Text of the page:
Darkroom Introduction and Design
X-ray films are sensitive require particular care in handling and storage at a place without white light to keep away from unintended exposures. Centre. In the recent past, however, modern daylight film processing methods and LASER imaging are gradually replacing darkrooms. The primary objectives of a darkroom include optimum film handling and storage conditions, conducive working conditions for the handlers of the film, and to ensure efficient productivity for the equipment
The location of the darkroom should centrally place in a dedicated radiology zone. It should connect with adjacent imaging rooms using cassette hatches to keep radiation from spreading. The darkroom should have a lot of water and electricity access. It should also be near a viewing and sorting area to ease the operation (NCRP., 2003).
The darkroom has four sections, an area to load and unload cassettes, film store, processing equipment and other crucial accessories to the process. A well-constructed and planned should have separate wet and dry working areas as well as a clearly sequenced order of work.
A busy darkroom with a technician should be at least 10m2. The ceiling dimensions should range between 2.5 to 3 meters but not exceed 3.3 meters (Kim & Suh, 2007). The design should be rectangular instead of square to separate wet and dry workspaces. The wall should have bright color paint preferably white. They reflect more light and increase the brightness of a room. Operating machines are kept a distance from walls to keep air circulating and prevent overheating.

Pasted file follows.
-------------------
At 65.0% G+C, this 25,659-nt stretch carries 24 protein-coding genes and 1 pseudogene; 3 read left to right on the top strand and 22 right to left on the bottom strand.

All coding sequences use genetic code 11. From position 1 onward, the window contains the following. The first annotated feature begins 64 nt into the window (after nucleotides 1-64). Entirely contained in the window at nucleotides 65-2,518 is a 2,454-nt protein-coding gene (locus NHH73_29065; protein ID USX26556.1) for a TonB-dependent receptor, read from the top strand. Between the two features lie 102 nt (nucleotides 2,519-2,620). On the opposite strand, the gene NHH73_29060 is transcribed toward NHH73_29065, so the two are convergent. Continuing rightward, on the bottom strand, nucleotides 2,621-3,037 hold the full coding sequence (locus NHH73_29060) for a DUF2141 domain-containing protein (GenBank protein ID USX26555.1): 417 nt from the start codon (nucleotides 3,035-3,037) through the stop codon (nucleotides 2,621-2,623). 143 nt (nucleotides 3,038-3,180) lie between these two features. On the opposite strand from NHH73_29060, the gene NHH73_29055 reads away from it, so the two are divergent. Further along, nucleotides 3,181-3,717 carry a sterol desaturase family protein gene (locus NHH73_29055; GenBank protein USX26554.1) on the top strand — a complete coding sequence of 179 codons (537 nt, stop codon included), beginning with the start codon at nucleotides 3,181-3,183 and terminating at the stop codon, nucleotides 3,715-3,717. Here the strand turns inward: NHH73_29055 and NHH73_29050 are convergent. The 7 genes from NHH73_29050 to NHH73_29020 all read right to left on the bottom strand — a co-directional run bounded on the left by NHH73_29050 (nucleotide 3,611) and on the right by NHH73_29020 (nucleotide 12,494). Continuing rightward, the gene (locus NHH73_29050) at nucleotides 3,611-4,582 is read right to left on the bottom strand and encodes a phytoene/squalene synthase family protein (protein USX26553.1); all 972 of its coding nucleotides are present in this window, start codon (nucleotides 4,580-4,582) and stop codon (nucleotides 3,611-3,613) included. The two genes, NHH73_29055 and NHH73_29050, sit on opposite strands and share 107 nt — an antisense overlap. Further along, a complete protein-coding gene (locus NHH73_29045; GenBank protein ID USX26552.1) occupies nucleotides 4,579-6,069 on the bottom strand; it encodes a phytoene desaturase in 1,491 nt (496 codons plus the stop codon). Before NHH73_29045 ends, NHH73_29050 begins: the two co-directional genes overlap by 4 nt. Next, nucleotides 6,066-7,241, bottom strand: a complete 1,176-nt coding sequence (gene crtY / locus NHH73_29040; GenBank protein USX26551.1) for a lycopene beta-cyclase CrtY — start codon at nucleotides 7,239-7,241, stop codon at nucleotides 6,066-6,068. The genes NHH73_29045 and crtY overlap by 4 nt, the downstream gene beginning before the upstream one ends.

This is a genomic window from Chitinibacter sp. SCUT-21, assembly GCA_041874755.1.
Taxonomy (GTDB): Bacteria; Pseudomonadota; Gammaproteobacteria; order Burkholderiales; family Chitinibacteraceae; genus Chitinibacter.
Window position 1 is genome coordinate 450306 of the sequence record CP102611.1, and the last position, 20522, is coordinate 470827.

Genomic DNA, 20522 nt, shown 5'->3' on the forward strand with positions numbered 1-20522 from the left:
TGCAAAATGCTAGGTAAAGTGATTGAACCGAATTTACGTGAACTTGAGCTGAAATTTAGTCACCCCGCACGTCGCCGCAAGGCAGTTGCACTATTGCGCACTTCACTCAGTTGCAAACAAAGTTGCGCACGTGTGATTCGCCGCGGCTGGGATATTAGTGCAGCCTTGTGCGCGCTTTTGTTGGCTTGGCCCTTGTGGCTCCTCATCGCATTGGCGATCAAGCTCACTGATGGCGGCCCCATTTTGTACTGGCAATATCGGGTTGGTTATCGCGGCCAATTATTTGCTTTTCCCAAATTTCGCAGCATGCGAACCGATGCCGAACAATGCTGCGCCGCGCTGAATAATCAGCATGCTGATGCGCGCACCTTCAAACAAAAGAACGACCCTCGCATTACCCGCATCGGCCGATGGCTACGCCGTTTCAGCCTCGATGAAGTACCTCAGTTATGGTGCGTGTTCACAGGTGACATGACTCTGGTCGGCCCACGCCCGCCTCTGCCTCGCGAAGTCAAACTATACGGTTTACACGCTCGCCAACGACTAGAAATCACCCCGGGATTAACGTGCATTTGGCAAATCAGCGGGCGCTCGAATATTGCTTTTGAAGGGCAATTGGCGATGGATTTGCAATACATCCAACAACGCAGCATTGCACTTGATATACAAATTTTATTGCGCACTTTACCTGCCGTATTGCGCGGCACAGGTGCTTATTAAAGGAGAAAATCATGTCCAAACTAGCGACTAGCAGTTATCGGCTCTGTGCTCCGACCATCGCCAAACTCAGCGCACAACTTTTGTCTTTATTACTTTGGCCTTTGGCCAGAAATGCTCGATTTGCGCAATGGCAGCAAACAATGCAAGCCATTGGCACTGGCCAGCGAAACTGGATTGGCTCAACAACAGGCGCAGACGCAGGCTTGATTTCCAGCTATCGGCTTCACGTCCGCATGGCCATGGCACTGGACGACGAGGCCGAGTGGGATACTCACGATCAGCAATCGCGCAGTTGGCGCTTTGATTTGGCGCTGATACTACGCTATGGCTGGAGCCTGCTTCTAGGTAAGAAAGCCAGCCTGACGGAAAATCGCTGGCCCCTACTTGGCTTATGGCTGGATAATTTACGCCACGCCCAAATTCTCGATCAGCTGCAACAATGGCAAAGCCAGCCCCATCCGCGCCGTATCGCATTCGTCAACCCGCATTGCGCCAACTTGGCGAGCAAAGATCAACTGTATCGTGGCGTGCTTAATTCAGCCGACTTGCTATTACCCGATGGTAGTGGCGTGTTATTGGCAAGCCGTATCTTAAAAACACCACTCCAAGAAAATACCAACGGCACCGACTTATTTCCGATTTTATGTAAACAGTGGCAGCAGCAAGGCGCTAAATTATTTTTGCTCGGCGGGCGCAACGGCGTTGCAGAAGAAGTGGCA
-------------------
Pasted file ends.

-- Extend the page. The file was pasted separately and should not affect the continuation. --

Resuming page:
The storage room for films should be insulated properly to protect the staff from radiation. 25 mm or 1-inch layer of barium plasters containing both fine and rough barium sulfate is an excellent insulator. A brick wall not less than 225mm would also provide ideal conditions. The floors should be corrosion resistant, non-porous or absorbent and easy to clean. Darkroom door designs should allow entry and exit without flooding the room with white light.
NCRP.,. (2003). Structural Shielding Design For Medical X-Ray Imaging Facilities. Bethesda: NCRP Report No. 147.
Kim, S. & Suh, T. (2007). World Congress on Medical Physics and Biomedical Engineering 2006. Berlin: Springer.